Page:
Numbers 14:6-10 and Stoning the Messenger

“Don’t shoot the messenger!”  This is a common phrase when delivering bad news.  But what about when the messenger is delivering good news and the community doesn’t want to hear it?  After the Israelite spies came back from the Promised Land they turned the people against the idea of entering it.  Joshua and Caleb tried to champion another possibility:

But Joshua, Nun’s son, and Caleb, Jephunneh’s son, from those who had explored the land, tore their clothes  and said to the entire Israelite community, “The land we crossed through to explore is an exceptionally good land.  If the Lord is pleased with us, he’ll bring us into this land and give it to us. It’s a land that’s full of milk and honey.  Only don’t rebel against the Lord and don’t be afraid of the people of the land. They are our prey.  Their defense has deserted them, but the Lord is with us. So don’t be afraid of them.”  But the entire community intended to stone them.

nm14_10Here Joshua and Caleb simply try to remind the Israelites of the Lord’s promises to them that he would give them that land.  However, the people are so overtaken with fear that they do not even want to listen to any possibility other than the fact that they would die if they tried to enter the land.  They are willing to kill Joshua and Caleb rather than be reminded that the Lord has provided for them, fought for them, and protected them since before they left Egypt.  The people’s fear has overcome them to the point where they want to silence a faith-filled response to their present circumstances.

It is entirely possible to be overcome with fear of the unknown.  It is even possible to doubt whether or not God would look after us despite the fact that there is ample evidence in the past that God has helped us.  In situations like this, it is important to look for the Joshuas and Calebs among us to be reminded that God will be with us.  Doing something new and exciting can be frightening, but it is in those moments of fear and doubt that we need to remember that God is the same yesterday, today, and forever.  If he did amazing things in the past, he can do amazing things today.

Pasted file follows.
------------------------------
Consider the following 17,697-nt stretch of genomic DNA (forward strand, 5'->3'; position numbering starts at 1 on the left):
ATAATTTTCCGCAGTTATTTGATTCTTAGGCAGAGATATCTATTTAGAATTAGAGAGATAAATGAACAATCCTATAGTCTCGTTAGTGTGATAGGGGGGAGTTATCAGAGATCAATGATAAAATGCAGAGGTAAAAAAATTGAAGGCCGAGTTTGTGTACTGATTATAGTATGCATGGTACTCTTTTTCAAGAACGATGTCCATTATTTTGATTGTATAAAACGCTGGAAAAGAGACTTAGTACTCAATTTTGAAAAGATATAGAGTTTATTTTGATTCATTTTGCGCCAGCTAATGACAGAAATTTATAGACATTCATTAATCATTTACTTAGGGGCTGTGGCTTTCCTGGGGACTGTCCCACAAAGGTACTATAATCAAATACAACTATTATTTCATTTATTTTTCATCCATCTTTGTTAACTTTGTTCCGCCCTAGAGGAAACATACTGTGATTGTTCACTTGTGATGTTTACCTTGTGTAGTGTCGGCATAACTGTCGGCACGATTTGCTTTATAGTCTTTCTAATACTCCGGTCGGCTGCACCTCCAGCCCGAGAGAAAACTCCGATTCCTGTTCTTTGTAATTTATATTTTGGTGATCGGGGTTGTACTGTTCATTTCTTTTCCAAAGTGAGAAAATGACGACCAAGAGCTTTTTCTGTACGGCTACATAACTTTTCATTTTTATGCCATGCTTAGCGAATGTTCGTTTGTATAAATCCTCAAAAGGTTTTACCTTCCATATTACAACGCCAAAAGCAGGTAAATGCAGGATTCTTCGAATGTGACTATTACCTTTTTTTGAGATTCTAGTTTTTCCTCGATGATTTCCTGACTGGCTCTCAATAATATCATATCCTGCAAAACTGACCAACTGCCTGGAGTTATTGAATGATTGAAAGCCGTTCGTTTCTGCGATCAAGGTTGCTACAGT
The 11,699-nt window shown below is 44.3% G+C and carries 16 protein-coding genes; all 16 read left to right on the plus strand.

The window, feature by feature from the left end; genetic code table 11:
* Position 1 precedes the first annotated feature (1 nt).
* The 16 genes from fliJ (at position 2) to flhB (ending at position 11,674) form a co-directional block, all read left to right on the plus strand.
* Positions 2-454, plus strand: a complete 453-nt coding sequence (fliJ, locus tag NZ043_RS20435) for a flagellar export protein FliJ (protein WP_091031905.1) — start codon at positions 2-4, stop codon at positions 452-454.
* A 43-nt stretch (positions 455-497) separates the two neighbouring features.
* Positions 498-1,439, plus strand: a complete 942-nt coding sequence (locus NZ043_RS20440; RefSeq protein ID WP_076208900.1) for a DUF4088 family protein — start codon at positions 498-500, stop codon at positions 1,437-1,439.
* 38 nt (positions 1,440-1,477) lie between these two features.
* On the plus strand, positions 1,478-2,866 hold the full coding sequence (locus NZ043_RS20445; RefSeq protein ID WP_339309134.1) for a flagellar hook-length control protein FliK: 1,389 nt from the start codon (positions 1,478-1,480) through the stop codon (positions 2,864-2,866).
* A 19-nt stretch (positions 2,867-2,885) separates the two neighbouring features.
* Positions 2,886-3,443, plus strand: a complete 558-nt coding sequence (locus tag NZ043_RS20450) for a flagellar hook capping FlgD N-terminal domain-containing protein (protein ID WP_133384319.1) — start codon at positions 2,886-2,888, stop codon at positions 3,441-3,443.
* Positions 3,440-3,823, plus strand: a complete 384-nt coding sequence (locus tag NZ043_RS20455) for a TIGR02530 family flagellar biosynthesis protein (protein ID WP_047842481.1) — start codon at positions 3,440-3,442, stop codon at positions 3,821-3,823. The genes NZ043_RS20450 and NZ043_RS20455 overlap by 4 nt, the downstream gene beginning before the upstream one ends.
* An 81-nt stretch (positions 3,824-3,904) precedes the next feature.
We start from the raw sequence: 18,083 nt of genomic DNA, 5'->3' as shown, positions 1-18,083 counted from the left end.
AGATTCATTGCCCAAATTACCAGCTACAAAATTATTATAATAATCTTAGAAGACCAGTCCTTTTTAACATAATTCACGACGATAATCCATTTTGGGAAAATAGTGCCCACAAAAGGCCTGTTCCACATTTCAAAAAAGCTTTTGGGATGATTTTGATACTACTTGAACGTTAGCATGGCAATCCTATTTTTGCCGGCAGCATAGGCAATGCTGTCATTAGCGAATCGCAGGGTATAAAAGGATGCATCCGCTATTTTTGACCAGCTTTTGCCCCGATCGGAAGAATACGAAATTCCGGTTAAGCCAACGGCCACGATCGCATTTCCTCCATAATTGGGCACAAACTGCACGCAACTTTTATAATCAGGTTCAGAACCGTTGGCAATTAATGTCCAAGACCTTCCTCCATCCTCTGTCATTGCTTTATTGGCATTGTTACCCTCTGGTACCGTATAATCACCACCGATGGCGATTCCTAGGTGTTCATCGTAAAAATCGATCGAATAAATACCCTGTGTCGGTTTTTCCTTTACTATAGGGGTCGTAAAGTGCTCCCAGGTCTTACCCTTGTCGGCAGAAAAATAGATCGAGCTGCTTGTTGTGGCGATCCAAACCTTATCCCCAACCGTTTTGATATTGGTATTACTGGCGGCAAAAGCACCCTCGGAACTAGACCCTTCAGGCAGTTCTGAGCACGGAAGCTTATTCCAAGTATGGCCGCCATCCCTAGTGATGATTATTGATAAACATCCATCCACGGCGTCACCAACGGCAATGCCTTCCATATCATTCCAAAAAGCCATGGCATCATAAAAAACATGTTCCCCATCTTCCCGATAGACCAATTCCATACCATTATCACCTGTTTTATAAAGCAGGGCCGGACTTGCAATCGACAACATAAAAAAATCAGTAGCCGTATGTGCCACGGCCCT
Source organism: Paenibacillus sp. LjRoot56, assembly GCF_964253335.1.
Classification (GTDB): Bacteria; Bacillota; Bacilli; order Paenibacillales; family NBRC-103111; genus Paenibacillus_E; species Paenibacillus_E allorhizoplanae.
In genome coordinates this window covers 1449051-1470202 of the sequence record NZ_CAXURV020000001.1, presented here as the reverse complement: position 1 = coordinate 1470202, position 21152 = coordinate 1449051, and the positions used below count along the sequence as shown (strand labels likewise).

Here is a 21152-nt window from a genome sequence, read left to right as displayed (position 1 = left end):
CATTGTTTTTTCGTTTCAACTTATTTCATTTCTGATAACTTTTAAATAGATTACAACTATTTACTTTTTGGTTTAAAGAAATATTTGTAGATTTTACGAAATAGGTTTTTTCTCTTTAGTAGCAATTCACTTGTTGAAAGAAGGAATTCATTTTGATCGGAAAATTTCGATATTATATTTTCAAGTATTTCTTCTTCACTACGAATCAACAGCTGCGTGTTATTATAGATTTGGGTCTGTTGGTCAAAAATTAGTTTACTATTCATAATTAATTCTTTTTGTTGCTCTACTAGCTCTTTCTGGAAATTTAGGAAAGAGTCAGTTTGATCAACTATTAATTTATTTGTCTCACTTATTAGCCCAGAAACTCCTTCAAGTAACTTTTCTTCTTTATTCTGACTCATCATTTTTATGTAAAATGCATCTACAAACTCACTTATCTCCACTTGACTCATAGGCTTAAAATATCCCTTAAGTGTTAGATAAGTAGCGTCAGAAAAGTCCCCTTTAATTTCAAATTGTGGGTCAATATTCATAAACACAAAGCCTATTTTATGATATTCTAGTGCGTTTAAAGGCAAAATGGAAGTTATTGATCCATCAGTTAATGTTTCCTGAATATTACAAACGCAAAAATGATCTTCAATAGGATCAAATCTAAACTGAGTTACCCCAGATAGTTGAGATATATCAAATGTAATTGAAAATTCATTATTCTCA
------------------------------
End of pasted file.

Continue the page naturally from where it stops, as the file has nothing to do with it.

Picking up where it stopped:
It is ok to wrestle with how something can come about through God’s guidance and leading.  What is not ok is trying to silence a faith-filled response to the present situation because it does not seem logical.  God regularly works through our weaknesses to show his power.  If Christians were only called to do what they could do on their own, there would be no need for God.  It is when events and promises seem the most unlikely to occur, and our doubts are at their strongest, that we need Joshua and Caleb to remind us that God has been with us thus far, and he will never leave us or forsake us.


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